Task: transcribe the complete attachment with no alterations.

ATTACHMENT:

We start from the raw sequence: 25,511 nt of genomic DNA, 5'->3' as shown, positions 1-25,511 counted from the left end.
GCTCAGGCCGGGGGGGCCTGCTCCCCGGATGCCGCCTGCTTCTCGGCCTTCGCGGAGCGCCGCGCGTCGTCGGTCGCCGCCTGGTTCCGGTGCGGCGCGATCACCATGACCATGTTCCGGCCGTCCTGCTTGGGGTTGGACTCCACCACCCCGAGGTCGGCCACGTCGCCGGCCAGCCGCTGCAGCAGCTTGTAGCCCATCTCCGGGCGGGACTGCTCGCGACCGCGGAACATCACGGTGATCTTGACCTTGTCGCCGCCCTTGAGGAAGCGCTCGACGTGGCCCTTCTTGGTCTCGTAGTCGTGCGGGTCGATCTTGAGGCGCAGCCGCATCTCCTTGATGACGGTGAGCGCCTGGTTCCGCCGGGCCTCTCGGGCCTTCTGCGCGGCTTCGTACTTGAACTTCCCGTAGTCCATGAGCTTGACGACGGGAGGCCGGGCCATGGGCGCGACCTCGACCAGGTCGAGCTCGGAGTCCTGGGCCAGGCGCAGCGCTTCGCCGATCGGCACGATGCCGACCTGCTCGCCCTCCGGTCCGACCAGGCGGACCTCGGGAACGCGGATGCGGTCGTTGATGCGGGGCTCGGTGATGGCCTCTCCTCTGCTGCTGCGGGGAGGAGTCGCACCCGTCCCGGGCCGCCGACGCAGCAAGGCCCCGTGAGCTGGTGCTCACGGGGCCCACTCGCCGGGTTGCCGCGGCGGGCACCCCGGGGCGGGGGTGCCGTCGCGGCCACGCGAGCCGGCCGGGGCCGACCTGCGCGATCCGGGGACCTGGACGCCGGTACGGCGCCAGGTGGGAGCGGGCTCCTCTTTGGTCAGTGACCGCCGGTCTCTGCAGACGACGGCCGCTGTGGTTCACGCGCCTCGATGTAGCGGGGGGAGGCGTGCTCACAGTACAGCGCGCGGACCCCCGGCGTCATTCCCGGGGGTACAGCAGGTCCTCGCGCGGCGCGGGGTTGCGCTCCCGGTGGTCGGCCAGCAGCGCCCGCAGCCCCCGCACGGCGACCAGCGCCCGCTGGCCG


We start from the raw sequence: 25,511 nt of genomic DNA, 5'->3' as shown, positions 1-25,511 counted from the left end.
GCTCAGGCCGGGGGGGCCTGCTCCCCGGATGCCGCCTGCTTCTCGGCCTTCGCGGAGCGCCGCGCGTCGTCGGTCGCCGCCTGGTTCCGGTGCGGCGCGATCACCATGACCATGTTCCGGCCGTCCTGCTTGGGGTTGGACTCCACCACCCCGAGGTCGGCCACGTCGCCGGCCAGCCGCTGCAGCAGCTTGTAGCCCATCTCCGGGCGGGACTGCTCGCGACCGCGGAACATCACGGTGATCTTGACCTTGTCGCCGCCCTTGAGGAAGCGCTCGACGTGGCCCTTCTTGGTCTCGTAGTCGTGCGGGTCGATCTTGAGGCGCAGCCGCATCTCCTTGATGACGGTGAGCGCCTGGTTCCGCCGGGCCTCTCGGGCCTTCTGCGCGGCTTCGTACTTGAACTTCCCGTAGTCCATGAGCTTGACGACGGGAGGCCGGGCCATGGGCGCGACCTCGACCAGGTCGAGCTCGGAGTCCTGGGCCAGGCGCAGCGCTTCGCCGATCGGCACGATGCCGACCTGCTCGCCCTCCGGTCCGACCAGGCGGACCTCGGGAACGCGGATGCGGTCGTTGATGCGGGGCTCGGTGATGGCCTCTCCTCTGCTGCTGCGGGGAGGAGTCGCACCCGTCCCGGGCCGCCGACGCAGCAAGGCCCCGTGAGCTGGTGCTCACGGGGCCCACTCGCCGGGTTGCCGCGGCGGGCACCCCGGGGCGGGGGTGCCGTCGCGGCCACGCGAGCCGGCCGGGGCCGACCTGCGCGATCCGGGGACCTGGACGCCGGTACGGCGCCAGGTGGGAGCGGGCTCCTCTTTGGTCAGTGACCGCCGGTCTCTGCAGACGACGGCCGCTGTGGTTCACGCGCCTCGATGTAGCGGGGGGAGGCGTGCTCACAGTACAGCGCGCGGACCCCCGGCGTCATTCCCGGGGGTACAGCAGGTCCTCGCGCGGCGCGGGGTTGCGCTCCCGGTGGTCGGCCAGCAGCGCCCGCAGCCCCCGCACGGCGACCAGCGCCCGCTGGCCG